Millions of Android phones could be easily hijacked, using software that was installed on them by their manufacturers.
Many companies install “remote support” apps onto their phones, which are intended to help customers and can’t be removed. But they are given special access to the phone, which hackers can break into and then use.
Exploiting the privileges could let people “steal personal data, track device locations, turn on microphones to record conversations”, according to Check Point, the security firm that found the hack and named it “Certifi-Gate”.
Phones and tablets made by HTC, LG, Samsung, and ZTE and many other manufacturers are vulnerable to the hack.
The affected companies have been notified about the hack and are pushing out fixes, according to Check Point. But the problem can only be fixed with a security update, and Android phones are notoriously slow to receive them, though manufacturers have committed to push out fixes more regularly.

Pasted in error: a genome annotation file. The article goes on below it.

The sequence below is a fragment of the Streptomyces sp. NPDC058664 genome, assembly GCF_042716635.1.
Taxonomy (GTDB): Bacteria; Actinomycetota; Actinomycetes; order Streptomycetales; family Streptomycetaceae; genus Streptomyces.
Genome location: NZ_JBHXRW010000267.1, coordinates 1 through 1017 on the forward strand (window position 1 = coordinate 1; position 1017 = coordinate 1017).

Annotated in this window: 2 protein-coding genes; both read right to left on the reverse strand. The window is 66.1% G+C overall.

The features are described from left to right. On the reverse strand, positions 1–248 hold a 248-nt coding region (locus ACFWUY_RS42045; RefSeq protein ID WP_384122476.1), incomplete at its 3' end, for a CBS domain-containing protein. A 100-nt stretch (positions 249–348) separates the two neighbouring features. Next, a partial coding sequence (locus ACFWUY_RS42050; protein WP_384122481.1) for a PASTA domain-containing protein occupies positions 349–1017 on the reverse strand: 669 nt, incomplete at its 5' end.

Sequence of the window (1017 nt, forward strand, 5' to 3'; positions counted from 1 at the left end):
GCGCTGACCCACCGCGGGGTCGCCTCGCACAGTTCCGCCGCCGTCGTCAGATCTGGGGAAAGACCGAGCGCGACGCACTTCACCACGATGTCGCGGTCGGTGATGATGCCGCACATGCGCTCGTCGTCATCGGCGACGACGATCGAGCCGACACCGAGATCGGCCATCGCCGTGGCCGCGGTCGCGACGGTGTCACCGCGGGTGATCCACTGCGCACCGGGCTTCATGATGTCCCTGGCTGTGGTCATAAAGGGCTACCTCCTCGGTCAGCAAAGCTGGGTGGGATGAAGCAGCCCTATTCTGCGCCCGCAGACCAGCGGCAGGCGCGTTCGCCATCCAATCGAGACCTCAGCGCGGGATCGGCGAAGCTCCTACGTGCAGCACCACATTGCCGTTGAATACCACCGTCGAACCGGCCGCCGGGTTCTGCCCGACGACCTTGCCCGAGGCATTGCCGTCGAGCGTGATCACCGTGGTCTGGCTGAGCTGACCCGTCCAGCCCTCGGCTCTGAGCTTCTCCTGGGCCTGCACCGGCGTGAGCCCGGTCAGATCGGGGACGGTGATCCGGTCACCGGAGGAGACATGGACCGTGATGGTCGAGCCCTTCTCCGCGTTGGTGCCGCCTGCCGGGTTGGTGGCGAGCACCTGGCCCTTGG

Check Point has made an app that will check whether phones are vulnerable to the hack and whether they have been infected. It is available on the Google Play Store, and is called “Certifi-gate Scanner”.
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